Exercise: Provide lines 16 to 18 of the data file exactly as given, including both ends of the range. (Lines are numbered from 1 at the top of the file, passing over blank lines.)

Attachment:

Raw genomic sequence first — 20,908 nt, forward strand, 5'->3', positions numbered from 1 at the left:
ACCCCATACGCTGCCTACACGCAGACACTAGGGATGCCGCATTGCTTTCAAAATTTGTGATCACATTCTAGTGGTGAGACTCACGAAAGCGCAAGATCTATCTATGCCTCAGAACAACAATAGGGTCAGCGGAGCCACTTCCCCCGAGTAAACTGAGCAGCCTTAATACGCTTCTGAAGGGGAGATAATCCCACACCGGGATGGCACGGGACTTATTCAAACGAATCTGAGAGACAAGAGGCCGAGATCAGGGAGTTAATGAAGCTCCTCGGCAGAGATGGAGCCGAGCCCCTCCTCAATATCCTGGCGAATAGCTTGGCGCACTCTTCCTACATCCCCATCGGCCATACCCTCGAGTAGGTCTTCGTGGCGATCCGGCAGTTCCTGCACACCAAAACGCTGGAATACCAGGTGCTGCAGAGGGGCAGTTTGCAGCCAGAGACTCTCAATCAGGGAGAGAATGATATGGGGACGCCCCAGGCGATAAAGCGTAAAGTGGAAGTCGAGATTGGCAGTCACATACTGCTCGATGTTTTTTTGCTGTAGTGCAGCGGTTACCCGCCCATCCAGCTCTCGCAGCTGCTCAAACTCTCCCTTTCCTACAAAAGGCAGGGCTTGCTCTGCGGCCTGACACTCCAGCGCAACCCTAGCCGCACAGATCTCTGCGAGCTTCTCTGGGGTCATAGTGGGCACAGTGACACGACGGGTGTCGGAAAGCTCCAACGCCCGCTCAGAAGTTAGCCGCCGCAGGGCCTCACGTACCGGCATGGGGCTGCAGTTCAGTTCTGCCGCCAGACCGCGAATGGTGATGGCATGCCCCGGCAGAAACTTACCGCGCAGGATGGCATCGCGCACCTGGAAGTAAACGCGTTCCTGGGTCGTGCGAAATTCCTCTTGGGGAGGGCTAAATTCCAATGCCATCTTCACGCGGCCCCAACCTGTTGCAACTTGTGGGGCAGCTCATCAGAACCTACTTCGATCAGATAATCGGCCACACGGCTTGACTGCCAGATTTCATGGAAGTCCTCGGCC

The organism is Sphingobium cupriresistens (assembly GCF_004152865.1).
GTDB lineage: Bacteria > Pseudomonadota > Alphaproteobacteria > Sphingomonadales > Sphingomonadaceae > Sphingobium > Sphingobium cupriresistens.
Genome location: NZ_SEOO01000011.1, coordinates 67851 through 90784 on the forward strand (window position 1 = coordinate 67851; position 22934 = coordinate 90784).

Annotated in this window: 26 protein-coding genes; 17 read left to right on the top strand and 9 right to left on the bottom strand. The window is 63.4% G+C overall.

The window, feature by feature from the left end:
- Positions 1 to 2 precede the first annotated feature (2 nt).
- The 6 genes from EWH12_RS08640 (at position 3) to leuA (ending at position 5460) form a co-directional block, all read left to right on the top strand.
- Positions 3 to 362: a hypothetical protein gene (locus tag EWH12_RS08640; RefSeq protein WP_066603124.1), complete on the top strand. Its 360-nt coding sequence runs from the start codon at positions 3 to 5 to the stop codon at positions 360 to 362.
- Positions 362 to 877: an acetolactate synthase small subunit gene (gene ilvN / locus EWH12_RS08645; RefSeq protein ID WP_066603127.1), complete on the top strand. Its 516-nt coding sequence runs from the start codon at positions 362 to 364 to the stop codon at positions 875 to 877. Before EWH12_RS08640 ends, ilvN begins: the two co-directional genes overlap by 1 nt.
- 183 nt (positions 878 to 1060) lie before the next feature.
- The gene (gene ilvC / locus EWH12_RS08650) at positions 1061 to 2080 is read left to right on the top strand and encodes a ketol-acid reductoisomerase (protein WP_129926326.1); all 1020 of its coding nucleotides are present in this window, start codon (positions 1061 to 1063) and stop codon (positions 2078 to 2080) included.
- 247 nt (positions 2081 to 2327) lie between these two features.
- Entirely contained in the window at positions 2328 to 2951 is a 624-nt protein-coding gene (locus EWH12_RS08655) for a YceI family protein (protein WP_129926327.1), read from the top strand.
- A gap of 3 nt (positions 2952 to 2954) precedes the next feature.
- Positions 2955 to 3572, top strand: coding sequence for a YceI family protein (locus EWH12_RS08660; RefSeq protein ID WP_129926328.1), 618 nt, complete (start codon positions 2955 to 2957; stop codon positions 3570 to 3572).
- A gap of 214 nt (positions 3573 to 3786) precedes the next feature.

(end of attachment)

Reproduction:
- A gap of 3 nt (positions 2952 to 2954) precedes the next feature.
- Positions 2955 to 3572, top strand: coding sequence for a YceI family protein (locus EWH12_RS08660; RefSeq protein ID WP_129926328.1), 618 nt, complete (start codon positions 2955 to 2957; stop codon positions 3570 to 3572).
- A gap of 214 nt (positions 3573 to 3786) precedes the next feature.